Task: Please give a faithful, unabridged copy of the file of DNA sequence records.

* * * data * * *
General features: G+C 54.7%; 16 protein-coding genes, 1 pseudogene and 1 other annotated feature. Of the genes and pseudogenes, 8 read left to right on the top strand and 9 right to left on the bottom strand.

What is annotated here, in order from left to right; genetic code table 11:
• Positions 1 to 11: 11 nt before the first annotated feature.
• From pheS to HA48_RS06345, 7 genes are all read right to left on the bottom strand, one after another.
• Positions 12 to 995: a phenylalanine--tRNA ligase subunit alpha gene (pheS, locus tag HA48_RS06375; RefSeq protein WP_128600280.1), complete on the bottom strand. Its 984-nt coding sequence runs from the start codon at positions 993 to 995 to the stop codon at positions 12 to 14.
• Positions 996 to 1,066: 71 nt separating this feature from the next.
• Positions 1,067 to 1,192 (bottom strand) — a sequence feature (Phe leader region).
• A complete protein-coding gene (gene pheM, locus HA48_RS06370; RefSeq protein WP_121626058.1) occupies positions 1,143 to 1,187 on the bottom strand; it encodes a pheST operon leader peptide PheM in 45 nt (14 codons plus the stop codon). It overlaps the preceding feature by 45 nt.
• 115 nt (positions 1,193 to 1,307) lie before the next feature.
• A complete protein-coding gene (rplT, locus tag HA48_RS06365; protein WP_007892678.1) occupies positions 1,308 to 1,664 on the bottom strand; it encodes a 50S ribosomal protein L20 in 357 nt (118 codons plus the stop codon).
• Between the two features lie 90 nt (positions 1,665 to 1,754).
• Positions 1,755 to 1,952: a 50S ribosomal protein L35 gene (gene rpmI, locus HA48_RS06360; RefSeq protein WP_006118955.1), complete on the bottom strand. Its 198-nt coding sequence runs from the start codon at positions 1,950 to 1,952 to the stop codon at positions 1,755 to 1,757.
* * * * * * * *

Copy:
General features: G+C 54.7%; 16 protein-coding genes, 1 pseudogene and 1 other annotated feature. Of the genes and pseudogenes, 8 read left to right on the top strand and 9 right to left on the bottom strand.

What is annotated here, in order from left to right; genetic code table 11:
• Positions 1 to 11: 11 nt before the first annotated feature.
• From pheS to HA48_RS06345, 7 genes are all read right to left on the bottom strand, one after another.
• Positions 12 to 995: a phenylalanine--tRNA ligase subunit alpha gene (pheS, locus tag HA48_RS06375; RefSeq protein WP_128600280.1), complete on the bottom strand. Its 984-nt coding sequence runs from the start codon at positions 993 to 995 to the stop codon at positions 12 to 14.
• Positions 996 to 1,066: 71 nt separating this feature from the next.
• Positions 1,067 to 1,192 (bottom strand) — a sequence feature (Phe leader region).
• A complete protein-coding gene (gene pheM, locus HA48_RS06370; RefSeq protein WP_121626058.1) occupies positions 1,143 to 1,187 on the bottom strand; it encodes a pheST operon leader peptide PheM in 45 nt (14 codons plus the stop codon). It overlaps the preceding feature by 45 nt.
• 115 nt (positions 1,193 to 1,307) lie before the next feature.
• A complete protein-coding gene (rplT, locus tag HA48_RS06365; protein WP_007892678.1) occupies positions 1,308 to 1,664 on the bottom strand; it encodes a 50S ribosomal protein L20 in 357 nt (118 codons plus the stop codon).
• Between the two features lie 90 nt (positions 1,665 to 1,754).
• Positions 1,755 to 1,952: a 50S ribosomal protein L35 gene (gene rpmI, locus HA48_RS06360; RefSeq protein WP_006118955.1), complete on the bottom strand. Its 198-nt coding sequence runs from the start codon at positions 1,950 to 1,952 to the stop codon at positions 1,755 to 1,757.